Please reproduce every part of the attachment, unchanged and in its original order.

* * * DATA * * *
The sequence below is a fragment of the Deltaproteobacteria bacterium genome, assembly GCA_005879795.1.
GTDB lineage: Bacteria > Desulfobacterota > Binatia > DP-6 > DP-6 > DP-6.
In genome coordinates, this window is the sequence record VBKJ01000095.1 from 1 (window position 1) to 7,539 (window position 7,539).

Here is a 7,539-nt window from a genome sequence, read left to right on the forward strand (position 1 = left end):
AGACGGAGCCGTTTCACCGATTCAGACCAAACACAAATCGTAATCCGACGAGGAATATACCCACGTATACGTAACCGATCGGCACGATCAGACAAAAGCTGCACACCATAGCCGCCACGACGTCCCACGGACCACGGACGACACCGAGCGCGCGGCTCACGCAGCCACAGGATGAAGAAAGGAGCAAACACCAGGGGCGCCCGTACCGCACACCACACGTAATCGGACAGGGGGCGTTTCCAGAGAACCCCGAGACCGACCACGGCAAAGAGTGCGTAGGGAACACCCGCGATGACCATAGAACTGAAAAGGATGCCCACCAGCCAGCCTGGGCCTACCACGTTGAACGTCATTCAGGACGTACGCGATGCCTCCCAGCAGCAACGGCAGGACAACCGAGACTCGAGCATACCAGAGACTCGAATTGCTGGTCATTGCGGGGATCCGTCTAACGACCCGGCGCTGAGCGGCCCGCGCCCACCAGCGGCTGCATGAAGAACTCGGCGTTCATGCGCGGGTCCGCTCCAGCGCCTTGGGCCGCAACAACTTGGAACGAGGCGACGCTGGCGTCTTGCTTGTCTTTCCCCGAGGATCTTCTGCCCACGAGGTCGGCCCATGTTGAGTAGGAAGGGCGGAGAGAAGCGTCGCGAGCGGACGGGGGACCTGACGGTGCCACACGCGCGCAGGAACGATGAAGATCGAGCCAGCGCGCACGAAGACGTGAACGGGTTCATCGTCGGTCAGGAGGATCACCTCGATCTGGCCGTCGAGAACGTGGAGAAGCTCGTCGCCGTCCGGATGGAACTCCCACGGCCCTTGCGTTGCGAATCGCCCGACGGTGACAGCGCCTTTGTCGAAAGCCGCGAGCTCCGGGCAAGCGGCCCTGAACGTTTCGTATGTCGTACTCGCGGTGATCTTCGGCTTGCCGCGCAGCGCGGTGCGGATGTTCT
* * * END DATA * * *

The sequence below is a fragment of the Deltaproteobacteria bacterium genome, assembly GCA_005879795.1.
GTDB lineage: Bacteria > Desulfobacterota > Binatia > DP-6 > DP-6 > DP-6.
In genome coordinates, this window is the sequence record VBKJ01000095.1 from 1 (window position 1) to 7,539 (window position 7,539).

Here is a 7,539-nt window from a genome sequence, read left to right on the forward strand (position 1 = left end):
AGACGGAGCCGTTTCACCGATTCAGACCAAACACAAATCGTAATCCGACGAGGAATATACCCACGTATACGTAACCGATCGGCACGATCAGACAAAAGCTGCACACCATAGCCGCCACGACGTCCCACGGACCACGGACGACACCGAGCGCGCGGCTCACGCAGCCACAGGATGAAGAAAGGAGCAAACACCAGGGGCGCCCGTACCGCACACCACACGTAATCGGACAGGGGGCGTTTCCAGAGAACCCCGAGACCGACCACGGCAAAGAGTGCGTAGGGAACACCCGCGATGACCATAGAACTGAAAAGGATGCCCACCAGCCAGCCTGGGCCTACCACGTTGAACGTCATTCAGGACGTACGCGATGCCTCCCAGCAGCAACGGCAGGACAACCGAGACTCGAGCATACCAGAGACTCGAATTGCTGGTCATTGCGGGGATCCGTCTAACGACCCGGCGCTGAGCGGCCCGCGCCCACCAGCGGCTGCATGAAGAACTCGGCGTTCATGCGCGGGTCCGCTCCAGCGCCTTGGGCCGCAACAACTTGGAACGAGGCGACGCTGGCGTCTTGCTTGTCTTTCCCCGAGGATCTTCTGCCCACGAGGTCGGCCCATGTTGAGTAGGAAGGGCGGAGAGAAGCGTCGCGAGCGGACGGGGGACCTGACGGTGCCACACGCGCGCAGGAACGATGAAGATCGAGCCAGCGCGCACGAAGACGTGAACGGGTTCATCGTCGGTCAGGAGGATCACCTCGATCTGGCCGTCGAGAACGTGGAGAAGCTCGTCGCCGTCCGGATGGAACTCCCACGGCCCTTGCGTTGCGAATCGCCCGACGGTGACAGCGCCTTTGTCGAAAGCCGCGAGCTCCGGGCAAGCGGCCCTGAACGTTTCGTATGTCGTACTCGCGGTGATCTTCGGCTTGCCGCGCAGCGCGGTGCGGATGTTCT